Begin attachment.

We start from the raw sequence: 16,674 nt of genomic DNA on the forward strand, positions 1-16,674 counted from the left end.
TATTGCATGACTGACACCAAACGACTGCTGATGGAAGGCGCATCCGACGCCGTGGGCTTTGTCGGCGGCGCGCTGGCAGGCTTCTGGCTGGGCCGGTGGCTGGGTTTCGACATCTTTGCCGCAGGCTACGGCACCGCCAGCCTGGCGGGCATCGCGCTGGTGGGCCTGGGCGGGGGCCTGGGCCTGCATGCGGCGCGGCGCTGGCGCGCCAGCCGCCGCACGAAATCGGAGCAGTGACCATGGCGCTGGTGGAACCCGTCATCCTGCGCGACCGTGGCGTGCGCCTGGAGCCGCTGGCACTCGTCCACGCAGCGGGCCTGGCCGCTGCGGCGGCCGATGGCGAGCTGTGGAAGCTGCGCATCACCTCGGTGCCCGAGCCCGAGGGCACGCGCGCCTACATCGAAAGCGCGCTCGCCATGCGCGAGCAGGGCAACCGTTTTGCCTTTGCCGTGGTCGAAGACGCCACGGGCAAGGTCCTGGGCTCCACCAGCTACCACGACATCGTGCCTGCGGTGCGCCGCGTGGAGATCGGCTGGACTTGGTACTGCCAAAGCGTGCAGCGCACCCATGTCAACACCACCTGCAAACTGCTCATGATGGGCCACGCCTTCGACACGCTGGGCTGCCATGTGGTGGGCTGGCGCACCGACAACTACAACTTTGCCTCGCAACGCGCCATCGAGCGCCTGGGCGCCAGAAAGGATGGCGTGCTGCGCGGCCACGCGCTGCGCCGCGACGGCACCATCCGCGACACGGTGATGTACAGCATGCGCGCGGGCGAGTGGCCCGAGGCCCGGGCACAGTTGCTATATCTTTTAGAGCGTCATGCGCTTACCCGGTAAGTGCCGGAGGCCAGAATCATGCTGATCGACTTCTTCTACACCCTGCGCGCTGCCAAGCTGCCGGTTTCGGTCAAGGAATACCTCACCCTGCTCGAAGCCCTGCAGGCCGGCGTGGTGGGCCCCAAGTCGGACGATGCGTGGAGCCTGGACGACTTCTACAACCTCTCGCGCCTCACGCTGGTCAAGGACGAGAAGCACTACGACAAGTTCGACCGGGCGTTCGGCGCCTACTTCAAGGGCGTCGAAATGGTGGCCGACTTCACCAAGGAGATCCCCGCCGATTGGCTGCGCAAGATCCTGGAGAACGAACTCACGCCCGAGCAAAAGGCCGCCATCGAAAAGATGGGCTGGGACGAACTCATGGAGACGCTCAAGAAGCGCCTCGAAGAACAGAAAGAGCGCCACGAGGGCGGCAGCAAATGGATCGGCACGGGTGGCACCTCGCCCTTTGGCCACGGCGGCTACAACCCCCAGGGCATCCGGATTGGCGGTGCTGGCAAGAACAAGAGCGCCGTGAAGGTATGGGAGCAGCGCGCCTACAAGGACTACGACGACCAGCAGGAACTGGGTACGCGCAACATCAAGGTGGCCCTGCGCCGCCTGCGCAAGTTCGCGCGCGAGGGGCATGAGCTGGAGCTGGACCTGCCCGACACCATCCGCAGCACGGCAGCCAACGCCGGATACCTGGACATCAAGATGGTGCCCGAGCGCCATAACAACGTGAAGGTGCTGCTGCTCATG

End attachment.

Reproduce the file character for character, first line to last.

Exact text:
We start from the raw sequence: 16,674 nt of genomic DNA on the forward strand, positions 1-16,674 counted from the left end.
TATTGCATGACTGACACCAAACGACTGCTGATGGAAGGCGCATCCGACGCCGTGGGCTTTGTCGGCGGCGCGCTGGCAGGCTTCTGGCTGGGCCGGTGGCTGGGTTTCGACATCTTTGCCGCAGGCTACGGCACCGCCAGCCTGGCGGGCATCGCGCTGGTGGGCCTGGGCGGGGGCCTGGGCCTGCATGCGGCGCGGCGCTGGCGCGCCAGCCGCCGCACGAAATCGGAGCAGTGACCATGGCGCTGGTGGAACCCGTCATCCTGCGCGACCGTGGCGTGCGCCTGGAGCCGCTGGCACTCGTCCACGCAGCGGGCCTGGCCGCTGCGGCGGCCGATGGCGAGCTGTGGAAGCTGCGCATCACCTCGGTGCCCGAGCCCGAGGGCACGCGCGCCTACATCGAAAGCGCGCTCGCCATGCGCGAGCAGGGCAACCGTTTTGCCTTTGCCGTGGTCGAAGACGCCACGGGCAAGGTCCTGGGCTCCACCAGCTACCACGACATCGTGCCTGCGGTGCGCCGCGTGGAGATCGGCTGGACTTGGTACTGCCAAAGCGTGCAGCGCACCCATGTCAACACCACCTGCAAACTGCTCATGATGGGCCACGCCTTCGACACGCTGGGCTGCCATGTGGTGGGCTGGCGCACCGACAACTACAACTTTGCCTCGCAACGCGCCATCGAGCGCCTGGGCGCCAGAAAGGATGGCGTGCTGCGCGGCCACGCGCTGCGCCGCGACGGCACCATCCGCGACACGGTGATGTACAGCATGCGCGCGGGCGAGTGGCCCGAGGCCCGGGCACAGTTGCTATATCTTTTAGAGCGTCATGCGCTTACCCGGTAAGTGCCGGAGGCCAGAATCATGCTGATCGACTTCTTCTACACCCTGCGCGCTGCCAAGCTGCCGGTTTCGGTCAAGGAATACCTCACCCTGCTCGAAGCCCTGCAGGCCGGCGTGGTGGGCCCCAAGTCGGACGATGCGTGGAGCCTGGACGACTTCTACAACCTCTCGCGCCTCACGCTGGTCAAGGACGAGAAGCACTACGACAAGTTCGACCGGGCGTTCGGCGCCTACTTCAAGGGCGTCGAAATGGTGGCCGACTTCACCAAGGAGATCCCCGCCGATTGGCTGCGCAAGATCCTGGAGAACGAACTCACGCCCGAGCAAAAGGCCGCCATCGAAAAGATGGGCTGGGACGAACTCATGGAGACGCTCAAGAAGCGCCTCGAAGAACAGAAAGAGCGCCACGAGGGCGGCAGCAAATGGATCGGCACGGGTGGCACCTCGCCCTTTGGCCACGGCGGCTACAACCCCCAGGGCATCCGGATTGGCGGTGCTGGCAAGAACAAGAGCGCCGTGAAGGTATGGGAGCAGCGCGCCTACAAGGACTACGACGACCAGCAGGAACTGGGTACGCGCAACATCAAGGTGGCCCTGCGCCGCCTGCGCAAGTTCGCGCGCGAGGGGCATGAGCTGGAGCTGGACCTGCCCGACACCATCCGCAGCACGGCAGCCAACGCCGGATACCTGGACATCAAGATGGTGCCCGAGCGCCATAACAACGTGAAGGTGCTGCTGCTCATG